Gangster films have been around for a long time. In the 1930’s, James Cagney appeared in the controversial gangster film “The Public Enemy,” and Paul Muni starred in the original “Scarface.” The mafia movie genre was given a jolt of life in the ‘70s, with the films “The Godfather” and “Mean Streets.” Since then, countless classics such as “Scarface” and “Casino” have left their mark on American cinema and the crime genre. None of which have been able to capture the magic and grittiness of mafia life since Martin Scorsese’s 1990 crime film “Goodfellas.” While in preview screenings of the film, audiences hated it. They thought that it was too dark and violent. It had one the lowest approval ratings for a movie made by Warner Bros. at the time. Since then, people have recognized how truly magnificent “Goodfellas” is.
As some of you may know I have a rather strange fascination with mafia movies. I believe it has to do with what I call “the three V’s of mafia movies:” vice, virtue, and violence. I believe that seeing a man doing corrupt things makes the whole story even more compelling because at the moment its perplexing but deep down we know that their sins will lead to their downfall in the end. But you also have to consider what makes the characters honorable. Take for example the character Paul Cicero. While he is the head of the mob; he truly cares about his friends and would do anything to help them out. The violence comes into play a lot in a mafia movies and I feel that it’s good to show violence because it shows how dangerous gangster life really is. In Martin Scorsese’s 2006 crime film “The Departed,” they used violence as a way to show that this kind of life isn’t all that it seems to be made out to be. Due to the interactions and choices of multiple characters, many are killed by either cops or mob members. Another great example is the toll booth scene in Francis Ford Coppola’s hit 1972 film “The Godfather,” in which Sonny Corleone, in an attempt to rescue a woman from her abusive husband, ends up getting ambushed by over a dozen men with Tommy guns that are pointed right at him from all directions.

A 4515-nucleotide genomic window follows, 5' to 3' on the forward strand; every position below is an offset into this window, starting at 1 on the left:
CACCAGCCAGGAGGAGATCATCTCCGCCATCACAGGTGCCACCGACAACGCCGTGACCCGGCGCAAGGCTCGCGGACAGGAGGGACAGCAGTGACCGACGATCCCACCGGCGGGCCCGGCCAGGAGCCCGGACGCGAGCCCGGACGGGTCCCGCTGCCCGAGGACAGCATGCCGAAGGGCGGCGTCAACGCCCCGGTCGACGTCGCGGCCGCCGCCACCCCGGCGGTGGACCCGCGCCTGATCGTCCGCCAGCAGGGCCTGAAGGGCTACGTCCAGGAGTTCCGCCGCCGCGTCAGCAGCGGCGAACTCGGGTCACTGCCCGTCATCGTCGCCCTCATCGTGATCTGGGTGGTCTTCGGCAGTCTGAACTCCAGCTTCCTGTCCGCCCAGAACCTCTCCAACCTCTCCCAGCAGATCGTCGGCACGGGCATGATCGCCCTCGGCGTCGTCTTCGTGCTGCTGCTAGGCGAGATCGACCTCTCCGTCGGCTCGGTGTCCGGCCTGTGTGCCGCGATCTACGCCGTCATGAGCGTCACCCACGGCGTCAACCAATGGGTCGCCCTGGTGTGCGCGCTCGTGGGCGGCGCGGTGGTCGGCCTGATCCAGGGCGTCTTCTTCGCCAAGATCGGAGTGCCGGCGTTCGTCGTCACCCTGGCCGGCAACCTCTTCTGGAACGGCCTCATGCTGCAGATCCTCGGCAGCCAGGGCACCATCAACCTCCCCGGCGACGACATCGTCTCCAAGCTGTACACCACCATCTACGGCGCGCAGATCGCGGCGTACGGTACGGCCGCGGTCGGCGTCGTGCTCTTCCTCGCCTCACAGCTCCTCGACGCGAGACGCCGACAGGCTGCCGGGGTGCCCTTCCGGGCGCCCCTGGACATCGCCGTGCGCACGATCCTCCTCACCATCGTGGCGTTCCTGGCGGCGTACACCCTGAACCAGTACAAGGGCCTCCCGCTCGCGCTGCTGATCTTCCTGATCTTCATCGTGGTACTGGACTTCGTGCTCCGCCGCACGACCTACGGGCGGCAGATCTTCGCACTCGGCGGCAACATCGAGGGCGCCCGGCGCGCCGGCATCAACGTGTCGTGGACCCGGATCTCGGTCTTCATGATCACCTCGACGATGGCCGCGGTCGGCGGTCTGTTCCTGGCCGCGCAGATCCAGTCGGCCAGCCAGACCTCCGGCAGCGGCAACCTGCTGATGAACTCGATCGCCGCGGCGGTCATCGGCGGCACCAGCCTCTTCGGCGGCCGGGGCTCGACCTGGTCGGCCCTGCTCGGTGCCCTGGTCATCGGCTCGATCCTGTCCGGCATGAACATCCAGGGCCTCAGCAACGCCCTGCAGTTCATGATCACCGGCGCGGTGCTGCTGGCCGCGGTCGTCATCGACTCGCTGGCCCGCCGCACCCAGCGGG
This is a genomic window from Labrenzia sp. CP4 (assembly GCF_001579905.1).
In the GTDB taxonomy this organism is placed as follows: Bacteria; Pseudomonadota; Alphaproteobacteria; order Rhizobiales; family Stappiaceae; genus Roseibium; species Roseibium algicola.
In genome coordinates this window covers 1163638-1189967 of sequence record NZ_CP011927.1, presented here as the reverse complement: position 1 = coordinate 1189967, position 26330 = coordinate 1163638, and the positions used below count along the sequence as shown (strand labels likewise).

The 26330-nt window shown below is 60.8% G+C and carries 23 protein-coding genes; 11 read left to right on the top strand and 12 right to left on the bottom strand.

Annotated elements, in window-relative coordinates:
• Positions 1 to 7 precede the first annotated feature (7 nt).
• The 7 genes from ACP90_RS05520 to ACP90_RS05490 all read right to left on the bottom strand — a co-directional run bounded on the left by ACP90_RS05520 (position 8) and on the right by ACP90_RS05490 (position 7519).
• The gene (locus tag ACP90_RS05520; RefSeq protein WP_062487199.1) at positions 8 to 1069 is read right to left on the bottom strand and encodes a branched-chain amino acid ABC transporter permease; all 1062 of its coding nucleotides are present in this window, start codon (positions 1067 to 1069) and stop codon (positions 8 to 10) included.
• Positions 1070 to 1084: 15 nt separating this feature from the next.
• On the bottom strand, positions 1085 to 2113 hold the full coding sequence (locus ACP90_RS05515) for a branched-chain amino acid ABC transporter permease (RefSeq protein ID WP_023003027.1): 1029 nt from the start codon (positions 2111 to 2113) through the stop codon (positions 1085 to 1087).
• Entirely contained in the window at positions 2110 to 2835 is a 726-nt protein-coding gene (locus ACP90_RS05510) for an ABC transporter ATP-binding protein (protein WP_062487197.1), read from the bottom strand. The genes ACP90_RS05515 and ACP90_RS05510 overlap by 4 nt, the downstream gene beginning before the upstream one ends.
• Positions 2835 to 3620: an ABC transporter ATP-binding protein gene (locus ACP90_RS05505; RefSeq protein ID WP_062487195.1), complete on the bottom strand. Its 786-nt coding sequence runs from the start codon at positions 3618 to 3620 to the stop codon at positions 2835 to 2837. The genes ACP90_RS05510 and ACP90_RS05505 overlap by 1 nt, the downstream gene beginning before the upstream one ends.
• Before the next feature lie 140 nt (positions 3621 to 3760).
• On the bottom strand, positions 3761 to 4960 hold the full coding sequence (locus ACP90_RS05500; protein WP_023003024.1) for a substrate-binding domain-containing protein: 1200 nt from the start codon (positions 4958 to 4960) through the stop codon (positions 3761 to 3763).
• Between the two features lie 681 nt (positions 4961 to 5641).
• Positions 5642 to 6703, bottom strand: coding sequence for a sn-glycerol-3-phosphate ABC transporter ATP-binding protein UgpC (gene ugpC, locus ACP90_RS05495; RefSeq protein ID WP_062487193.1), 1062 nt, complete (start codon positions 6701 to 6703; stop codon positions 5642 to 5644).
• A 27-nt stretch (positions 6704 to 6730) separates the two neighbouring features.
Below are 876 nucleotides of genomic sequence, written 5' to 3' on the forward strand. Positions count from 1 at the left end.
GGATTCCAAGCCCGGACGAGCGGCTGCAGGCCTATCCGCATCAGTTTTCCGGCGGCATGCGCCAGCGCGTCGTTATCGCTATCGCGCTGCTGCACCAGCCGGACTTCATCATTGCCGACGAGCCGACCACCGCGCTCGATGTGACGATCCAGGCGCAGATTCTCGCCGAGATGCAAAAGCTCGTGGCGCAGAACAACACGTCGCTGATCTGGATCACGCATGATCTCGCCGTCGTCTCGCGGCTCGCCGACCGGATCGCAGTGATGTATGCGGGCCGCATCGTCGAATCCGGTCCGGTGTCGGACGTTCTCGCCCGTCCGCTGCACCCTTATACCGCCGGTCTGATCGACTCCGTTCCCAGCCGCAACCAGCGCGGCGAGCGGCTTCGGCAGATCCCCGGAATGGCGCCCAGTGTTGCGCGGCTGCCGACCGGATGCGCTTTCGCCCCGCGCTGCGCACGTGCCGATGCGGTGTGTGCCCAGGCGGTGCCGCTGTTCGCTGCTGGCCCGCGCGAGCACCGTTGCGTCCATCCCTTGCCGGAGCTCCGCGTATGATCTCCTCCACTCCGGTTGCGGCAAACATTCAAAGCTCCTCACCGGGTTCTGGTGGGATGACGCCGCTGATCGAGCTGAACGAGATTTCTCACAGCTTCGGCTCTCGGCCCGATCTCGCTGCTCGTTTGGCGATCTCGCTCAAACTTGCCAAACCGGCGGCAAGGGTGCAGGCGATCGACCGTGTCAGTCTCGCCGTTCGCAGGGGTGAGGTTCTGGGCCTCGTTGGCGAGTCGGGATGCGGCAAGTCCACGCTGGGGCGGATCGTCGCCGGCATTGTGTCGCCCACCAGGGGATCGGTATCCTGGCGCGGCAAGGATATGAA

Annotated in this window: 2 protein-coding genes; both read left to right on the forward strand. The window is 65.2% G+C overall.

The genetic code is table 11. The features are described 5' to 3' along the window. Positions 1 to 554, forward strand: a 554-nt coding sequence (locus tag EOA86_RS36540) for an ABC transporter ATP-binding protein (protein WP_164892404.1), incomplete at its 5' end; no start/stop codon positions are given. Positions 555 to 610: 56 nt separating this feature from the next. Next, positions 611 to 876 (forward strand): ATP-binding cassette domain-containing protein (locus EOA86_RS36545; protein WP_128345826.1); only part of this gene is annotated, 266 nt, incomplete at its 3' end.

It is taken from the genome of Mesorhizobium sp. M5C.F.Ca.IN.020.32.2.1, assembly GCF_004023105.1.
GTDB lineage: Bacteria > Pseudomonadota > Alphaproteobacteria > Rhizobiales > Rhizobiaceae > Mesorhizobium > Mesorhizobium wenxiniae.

Martin Scorsese is truly a great filmmaker. He’s one of the few directors still working today that I can actually watch. Unlike Zack Snyder and Guy Ritchie, Mr. Scorsese knows what he’s doing. He is able to use the camera to show the scene from a character’s perspective. Whether it be the scene where Joe Pesci’s character, Tommy, viciously beats a man or the scene in which Henry and his fiancée get married. His use of camera angles and movements in “Goodfellas” is polarizing. He is able to create this atmosphere in which you can have fun watching “Goodfellas” but feel very uncertain about what’s going to happen next. If you have ever seen his 2013 hit “The Wolf of Wall Street,” then you know what I’m talking about (remember the scene where Jordan Belfort gets interrogated by FBI agents on his yacht? That’s pretty much how this move rolls). I also love the way this film looks. Colors are bright and vibrant when they need to be and in some be dimly lit to perfectly capture the moment.
The editing of the film is also superbly done. It’s like David Fincher’s 2007 thriller “Zodiac” in which a long time period spreads through several decades and yet the transitioning through the years is so seamless that its mesmerizing and it left me wondering how it was done.